Student Well-Being Reporter's Notebook

District Health Costs Dominate Concerns of Business Officials

By Joetta L. Sack — November 01, 2005 4 min read
  • Save to favorites
  • Print

Finding ways to control rising health-care costs was a leading topic here at the annual meeting of the Association of School Business Officials International.

While most officials reported seeing double-digit increases in their districts’ health-insurance costs over the past two years, the Shaumberg, Ill., public schools stood out during the Oct. 21-24 ASBO meeting for actually getting reduced premiums.

After a dramatic rise in the district’s premiums in the 2003-04 school year, Mohsin Dada, Shaumberg’s assistant superintendent for business services, worked with a cost-reduction consultant to find ways to reduce the 14,100-student district’s health-care bills.

First, Mr. Dada said, he negotiated a lower fee for the broker who handled the claims. The district then looked at how health-care related funds were being spent, educated employees about ways to control costs, and introduced a wellness plan for employees.

Mr. Dada and other panelists at health-care sessions here agreed that one reason districts have been hit hard by rising insurance premiums is that, unlike private-sector employers, they tend to offer benefits for employees’ spouses and children at little or no cost.

“It’s better to give a half-percentage raise than give a little on benefits,” given that health costs can increase dramatically in a year and districts have little control over those costs, Mr. Dada said. He advises districts to require employees to pay a portion of their individual health-insurance expenses and a large portion of their families’ coverage.

Officials in Greendale, Wis., worked with union representatives to build an employee-wellness program. Called Rx: Health!, the program is in its second year and includes nearly all employees.

The 2,400-student district offers a discount in exchange for joining the wellness program of about $200 each year on enrollee contributions to health-insurance premiums. Employees who sign on to the program are required to exercise at least three times a week, have all age-appropriate health screenings, refrain from using tobacco products, and take a health-risk survey. Employees may also form four-member teams to win points for exercise and weight loss; the winning teams receive gift certificates and other prizes.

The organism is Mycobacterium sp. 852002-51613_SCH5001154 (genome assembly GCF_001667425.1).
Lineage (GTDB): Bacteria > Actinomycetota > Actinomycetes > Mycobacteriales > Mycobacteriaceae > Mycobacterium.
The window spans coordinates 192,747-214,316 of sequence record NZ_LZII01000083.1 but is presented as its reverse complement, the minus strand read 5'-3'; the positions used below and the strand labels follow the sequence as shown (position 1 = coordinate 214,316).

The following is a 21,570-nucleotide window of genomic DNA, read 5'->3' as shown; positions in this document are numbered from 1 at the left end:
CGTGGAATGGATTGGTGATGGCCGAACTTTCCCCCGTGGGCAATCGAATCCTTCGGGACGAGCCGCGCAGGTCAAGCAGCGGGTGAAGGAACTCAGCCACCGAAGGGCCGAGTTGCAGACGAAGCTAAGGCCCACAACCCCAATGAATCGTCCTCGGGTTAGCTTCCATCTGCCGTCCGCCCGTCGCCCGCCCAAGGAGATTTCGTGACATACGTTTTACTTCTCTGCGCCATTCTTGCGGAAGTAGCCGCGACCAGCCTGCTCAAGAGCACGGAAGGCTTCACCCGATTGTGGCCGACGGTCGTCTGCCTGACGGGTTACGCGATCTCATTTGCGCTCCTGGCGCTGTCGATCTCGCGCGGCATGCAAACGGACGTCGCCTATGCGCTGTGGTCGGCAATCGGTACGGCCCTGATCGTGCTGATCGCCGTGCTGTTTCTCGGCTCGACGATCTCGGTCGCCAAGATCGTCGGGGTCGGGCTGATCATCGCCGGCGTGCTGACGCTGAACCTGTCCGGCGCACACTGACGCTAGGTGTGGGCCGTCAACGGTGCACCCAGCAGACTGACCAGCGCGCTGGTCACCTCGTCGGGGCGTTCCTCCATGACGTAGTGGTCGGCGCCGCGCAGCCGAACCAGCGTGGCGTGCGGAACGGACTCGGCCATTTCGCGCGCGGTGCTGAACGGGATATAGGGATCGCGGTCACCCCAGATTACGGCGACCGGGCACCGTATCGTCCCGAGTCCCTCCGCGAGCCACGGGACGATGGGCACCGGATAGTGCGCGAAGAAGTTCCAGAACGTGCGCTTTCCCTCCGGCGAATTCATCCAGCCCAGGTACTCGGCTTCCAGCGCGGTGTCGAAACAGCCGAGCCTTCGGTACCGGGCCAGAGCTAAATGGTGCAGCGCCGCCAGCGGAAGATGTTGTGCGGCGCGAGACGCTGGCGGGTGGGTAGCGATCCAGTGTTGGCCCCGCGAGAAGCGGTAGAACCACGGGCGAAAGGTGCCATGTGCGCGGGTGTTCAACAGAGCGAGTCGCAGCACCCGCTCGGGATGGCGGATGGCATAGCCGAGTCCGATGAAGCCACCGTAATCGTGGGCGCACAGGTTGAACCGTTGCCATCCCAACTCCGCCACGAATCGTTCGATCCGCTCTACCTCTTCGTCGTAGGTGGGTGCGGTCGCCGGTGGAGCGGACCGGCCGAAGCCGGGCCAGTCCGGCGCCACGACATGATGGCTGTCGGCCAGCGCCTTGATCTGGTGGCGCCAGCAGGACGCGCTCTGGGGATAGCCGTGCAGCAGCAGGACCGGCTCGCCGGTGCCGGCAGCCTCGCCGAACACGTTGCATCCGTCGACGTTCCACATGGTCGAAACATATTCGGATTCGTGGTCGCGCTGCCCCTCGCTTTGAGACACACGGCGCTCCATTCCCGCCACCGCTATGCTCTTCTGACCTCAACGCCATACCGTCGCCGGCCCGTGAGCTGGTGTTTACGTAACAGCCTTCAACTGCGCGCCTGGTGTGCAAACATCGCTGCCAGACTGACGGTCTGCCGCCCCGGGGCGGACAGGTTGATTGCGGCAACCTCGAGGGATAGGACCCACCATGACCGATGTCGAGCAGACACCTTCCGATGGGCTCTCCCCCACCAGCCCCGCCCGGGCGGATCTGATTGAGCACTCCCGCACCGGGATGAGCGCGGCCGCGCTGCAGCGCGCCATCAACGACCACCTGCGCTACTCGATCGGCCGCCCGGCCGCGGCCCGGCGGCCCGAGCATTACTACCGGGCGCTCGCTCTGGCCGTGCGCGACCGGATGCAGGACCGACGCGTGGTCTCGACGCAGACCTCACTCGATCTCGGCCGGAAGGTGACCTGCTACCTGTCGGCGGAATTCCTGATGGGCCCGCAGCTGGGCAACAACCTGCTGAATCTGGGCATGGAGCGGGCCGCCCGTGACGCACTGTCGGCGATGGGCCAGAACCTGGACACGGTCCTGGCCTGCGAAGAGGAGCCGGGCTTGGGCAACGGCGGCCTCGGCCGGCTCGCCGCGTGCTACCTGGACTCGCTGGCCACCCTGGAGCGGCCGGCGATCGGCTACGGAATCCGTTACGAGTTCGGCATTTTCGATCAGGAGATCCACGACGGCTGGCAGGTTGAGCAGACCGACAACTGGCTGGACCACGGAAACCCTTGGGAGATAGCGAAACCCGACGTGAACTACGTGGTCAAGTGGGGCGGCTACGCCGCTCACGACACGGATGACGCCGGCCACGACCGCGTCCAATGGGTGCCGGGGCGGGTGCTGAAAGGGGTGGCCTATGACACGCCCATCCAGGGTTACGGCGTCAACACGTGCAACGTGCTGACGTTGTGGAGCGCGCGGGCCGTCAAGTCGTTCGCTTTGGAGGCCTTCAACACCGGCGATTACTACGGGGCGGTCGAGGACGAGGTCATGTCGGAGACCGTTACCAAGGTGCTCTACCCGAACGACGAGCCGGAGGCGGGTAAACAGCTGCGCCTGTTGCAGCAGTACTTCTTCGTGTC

The district spent about $6,000 on the services the first year, but found that its staff used 7 percent fewer sick days and lost a total of 690 pounds.

Most school districts are offsetting higher health-care costs with reductions in other areas of their budgets, most often facility maintenance, teaching positions, technology upgrades, and professional development, according to the Reston, Va.-based ASBO.

But even in tough financial times, districts should have strategic plans for maintaining investments in school buildings, counsels Roger L. Young, the assistant superintendent for finance and facilities in the 1,300-student Manchester Essex district in Manchester, Mass.

Mr. Young suggests forming a group of stakeholders—teachers, PTA leaders, special education representatives, administrators, and officials from the local city finance department—to assess school buildings and monitor upgrades and upkeep.

“The process is the value, not just the plan,” Mr. Young said during a session. He advises districts to follow the guidelines listed in the National Center for Education Statistics’ “Planning Guide for Maintaining School Facilities,” which can be found online at http://nces.ed.gov/pubs2003/maintenance.

ASBO also has instituted a program, the Facilities Master Award, for districts that have made exceptional progress in building and maintaining schools. The program will give a special designation to an unlimited number of districts that meet 75 percent of the criteria for the designation.

The process is designed to help districts plan more efficient and effective operations, and to learn from one another. ASBO hopes the new recognition will help boost the professionalism of facilities and business staff members and help enhance the credibility of those employees in their communities.